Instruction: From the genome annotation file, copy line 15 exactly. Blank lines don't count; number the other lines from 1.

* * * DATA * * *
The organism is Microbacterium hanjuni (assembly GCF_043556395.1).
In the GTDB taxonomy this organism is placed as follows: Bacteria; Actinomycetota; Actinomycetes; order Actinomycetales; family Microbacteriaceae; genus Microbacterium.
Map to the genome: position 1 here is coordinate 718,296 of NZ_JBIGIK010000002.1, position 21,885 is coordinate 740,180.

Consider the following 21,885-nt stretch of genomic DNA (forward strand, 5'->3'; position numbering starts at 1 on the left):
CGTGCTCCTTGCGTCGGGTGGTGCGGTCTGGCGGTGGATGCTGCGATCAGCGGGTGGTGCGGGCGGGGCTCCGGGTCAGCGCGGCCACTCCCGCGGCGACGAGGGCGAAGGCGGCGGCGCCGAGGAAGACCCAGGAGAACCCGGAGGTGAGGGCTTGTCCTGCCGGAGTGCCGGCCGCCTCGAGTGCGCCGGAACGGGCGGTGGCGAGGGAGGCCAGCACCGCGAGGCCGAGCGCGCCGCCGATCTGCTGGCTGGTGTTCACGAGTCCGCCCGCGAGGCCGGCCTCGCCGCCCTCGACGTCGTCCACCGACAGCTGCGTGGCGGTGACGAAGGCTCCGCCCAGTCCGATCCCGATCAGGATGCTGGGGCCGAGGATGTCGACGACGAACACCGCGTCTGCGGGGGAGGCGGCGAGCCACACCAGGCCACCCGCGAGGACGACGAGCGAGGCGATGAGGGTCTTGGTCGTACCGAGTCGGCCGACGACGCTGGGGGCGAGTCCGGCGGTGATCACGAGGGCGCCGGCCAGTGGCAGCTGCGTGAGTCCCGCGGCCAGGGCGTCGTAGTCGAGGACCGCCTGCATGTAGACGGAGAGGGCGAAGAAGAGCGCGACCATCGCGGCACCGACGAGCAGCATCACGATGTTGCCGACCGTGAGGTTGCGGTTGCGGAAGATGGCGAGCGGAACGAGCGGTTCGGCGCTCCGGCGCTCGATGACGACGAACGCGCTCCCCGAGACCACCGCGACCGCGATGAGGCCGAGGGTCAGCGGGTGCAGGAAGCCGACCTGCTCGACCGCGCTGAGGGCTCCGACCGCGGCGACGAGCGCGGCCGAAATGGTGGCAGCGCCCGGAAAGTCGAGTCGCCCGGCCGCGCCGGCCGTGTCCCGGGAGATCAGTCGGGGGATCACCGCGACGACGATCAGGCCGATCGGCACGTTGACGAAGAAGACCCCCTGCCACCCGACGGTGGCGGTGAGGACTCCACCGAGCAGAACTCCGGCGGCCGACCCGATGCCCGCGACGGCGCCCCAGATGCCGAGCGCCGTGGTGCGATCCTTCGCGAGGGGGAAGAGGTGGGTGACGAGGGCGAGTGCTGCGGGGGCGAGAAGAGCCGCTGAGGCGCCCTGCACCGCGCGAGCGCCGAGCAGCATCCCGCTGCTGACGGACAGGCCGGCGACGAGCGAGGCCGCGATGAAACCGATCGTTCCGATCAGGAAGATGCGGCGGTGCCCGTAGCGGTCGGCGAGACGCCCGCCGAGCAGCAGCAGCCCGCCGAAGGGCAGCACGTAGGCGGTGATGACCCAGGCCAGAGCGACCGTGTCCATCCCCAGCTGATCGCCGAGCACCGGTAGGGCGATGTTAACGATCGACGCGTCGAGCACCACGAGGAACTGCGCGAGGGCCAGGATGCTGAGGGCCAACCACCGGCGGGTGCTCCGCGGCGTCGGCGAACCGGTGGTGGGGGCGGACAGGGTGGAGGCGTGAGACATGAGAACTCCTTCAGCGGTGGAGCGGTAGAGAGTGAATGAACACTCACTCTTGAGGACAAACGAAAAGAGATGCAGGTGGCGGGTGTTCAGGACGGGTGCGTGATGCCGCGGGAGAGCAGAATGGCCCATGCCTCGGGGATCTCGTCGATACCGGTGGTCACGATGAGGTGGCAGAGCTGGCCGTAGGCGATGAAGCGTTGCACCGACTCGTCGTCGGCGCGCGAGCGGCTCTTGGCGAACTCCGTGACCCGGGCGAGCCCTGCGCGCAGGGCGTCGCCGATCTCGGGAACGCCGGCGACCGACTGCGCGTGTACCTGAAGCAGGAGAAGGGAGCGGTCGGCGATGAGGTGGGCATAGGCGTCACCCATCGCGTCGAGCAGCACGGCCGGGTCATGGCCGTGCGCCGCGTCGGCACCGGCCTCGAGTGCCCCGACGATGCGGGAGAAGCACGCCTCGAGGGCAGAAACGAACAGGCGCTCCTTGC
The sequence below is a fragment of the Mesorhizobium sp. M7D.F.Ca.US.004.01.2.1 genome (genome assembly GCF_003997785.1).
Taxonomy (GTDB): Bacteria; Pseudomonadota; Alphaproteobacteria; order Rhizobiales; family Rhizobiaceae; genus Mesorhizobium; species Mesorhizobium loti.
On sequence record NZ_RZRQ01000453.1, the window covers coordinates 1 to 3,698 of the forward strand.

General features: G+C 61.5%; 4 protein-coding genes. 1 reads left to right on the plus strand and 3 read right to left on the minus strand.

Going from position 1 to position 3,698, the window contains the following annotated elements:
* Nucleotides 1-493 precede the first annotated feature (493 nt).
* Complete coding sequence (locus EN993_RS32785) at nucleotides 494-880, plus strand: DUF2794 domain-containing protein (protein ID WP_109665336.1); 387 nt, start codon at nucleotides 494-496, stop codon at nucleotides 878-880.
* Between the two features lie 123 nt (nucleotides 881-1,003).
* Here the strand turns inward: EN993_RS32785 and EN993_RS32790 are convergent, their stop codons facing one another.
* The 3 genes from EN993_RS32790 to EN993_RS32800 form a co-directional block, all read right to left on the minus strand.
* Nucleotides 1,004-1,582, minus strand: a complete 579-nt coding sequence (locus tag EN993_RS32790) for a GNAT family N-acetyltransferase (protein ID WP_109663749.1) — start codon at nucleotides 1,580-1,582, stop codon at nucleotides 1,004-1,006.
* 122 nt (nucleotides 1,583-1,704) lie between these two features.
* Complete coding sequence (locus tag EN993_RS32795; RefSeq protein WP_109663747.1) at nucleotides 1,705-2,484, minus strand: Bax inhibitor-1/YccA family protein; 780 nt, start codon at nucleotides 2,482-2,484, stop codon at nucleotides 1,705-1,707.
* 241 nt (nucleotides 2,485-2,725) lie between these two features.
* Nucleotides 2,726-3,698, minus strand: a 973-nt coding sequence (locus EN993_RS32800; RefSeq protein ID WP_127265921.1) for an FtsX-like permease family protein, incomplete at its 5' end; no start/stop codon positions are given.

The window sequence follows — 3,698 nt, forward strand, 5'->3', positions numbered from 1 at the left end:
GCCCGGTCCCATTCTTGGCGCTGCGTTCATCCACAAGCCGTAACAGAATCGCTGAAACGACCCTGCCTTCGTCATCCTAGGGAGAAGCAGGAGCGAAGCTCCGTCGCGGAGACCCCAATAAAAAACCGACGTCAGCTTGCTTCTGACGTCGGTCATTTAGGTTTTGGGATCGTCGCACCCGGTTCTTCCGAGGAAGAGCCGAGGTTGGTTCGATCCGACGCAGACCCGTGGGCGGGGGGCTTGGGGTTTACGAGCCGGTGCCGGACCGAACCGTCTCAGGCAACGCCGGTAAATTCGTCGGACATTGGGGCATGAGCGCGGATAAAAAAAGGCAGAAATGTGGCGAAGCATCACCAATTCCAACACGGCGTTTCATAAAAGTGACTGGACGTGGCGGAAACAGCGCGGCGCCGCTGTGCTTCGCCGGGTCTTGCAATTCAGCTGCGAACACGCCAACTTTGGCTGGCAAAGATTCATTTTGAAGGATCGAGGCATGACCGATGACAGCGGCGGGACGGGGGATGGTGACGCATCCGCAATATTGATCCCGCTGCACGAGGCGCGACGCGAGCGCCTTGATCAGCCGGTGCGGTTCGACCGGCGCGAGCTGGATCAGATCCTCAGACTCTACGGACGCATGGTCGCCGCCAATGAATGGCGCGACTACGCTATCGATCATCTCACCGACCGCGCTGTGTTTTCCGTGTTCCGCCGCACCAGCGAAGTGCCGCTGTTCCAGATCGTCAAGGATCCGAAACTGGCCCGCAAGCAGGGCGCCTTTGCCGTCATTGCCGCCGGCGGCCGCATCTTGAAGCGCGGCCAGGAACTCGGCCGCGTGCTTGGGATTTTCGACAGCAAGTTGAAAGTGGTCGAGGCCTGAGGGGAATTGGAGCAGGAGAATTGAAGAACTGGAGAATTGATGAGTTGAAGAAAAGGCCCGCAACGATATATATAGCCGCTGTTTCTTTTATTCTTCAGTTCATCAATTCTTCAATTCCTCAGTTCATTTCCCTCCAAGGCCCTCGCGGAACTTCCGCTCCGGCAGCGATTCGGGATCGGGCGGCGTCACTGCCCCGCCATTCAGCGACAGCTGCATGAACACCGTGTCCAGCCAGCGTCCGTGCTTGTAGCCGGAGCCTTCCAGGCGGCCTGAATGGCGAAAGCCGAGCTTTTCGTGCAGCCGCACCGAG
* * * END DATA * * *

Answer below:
* The 3 genes from EN993_RS32790 to EN993_RS32800 form a co-directional block, all read right to left on the minus strand.